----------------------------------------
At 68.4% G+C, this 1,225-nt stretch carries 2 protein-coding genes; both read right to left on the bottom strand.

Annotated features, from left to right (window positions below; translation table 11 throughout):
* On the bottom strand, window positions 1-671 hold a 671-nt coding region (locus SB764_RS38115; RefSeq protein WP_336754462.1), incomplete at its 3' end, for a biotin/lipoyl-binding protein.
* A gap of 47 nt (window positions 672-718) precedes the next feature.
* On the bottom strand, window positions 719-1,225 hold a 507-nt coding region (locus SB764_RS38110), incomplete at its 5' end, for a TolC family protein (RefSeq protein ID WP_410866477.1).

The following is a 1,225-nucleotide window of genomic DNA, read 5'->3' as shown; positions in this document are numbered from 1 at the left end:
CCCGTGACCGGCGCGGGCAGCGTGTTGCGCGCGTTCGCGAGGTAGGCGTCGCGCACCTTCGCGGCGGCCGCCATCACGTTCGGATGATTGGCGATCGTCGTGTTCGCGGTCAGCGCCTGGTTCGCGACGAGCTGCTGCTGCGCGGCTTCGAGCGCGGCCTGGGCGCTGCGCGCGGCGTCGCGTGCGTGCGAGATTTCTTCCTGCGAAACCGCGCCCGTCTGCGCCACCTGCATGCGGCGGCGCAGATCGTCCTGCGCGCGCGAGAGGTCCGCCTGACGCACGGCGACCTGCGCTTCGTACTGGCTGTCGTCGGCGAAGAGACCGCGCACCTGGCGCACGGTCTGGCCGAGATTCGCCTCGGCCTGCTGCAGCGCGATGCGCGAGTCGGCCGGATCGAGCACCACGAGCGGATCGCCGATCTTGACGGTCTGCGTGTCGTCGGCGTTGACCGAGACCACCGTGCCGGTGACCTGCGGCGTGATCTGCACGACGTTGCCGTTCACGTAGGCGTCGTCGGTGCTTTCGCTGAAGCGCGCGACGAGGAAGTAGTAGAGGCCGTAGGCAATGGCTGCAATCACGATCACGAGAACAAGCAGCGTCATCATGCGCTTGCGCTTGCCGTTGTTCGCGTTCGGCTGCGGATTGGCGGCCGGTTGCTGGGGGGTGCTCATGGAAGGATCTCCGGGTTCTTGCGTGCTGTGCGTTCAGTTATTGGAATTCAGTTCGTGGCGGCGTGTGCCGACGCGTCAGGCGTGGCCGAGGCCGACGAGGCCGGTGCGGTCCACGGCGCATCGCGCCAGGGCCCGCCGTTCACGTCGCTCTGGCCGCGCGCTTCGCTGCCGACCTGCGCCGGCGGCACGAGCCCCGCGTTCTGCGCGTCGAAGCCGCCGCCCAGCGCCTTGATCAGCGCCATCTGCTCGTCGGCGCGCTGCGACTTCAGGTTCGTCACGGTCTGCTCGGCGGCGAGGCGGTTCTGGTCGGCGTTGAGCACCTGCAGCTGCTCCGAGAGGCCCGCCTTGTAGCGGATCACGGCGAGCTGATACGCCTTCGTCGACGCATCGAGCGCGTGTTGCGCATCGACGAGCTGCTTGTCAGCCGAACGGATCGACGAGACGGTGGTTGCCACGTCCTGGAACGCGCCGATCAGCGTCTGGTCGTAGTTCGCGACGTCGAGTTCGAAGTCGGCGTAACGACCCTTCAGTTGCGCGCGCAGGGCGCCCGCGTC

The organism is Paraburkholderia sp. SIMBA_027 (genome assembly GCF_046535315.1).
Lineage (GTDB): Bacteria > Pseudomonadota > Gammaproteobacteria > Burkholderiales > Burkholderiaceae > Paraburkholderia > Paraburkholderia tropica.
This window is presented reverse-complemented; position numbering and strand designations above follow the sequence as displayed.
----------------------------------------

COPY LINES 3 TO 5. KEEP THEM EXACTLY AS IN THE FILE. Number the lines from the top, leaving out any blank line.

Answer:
* On the bottom strand, window positions 1-671 hold a 671-nt coding region (locus SB764_RS38115; RefSeq protein WP_336754462.1), incomplete at its 3' end, for a biotin/lipoyl-binding protein.
* A gap of 47 nt (window positions 672-718) precedes the next feature.
* On the bottom strand, window positions 719-1,225 hold a 507-nt coding region (locus SB764_RS38110), incomplete at its 5' end, for a TolC family protein (RefSeq protein ID WP_410866477.1).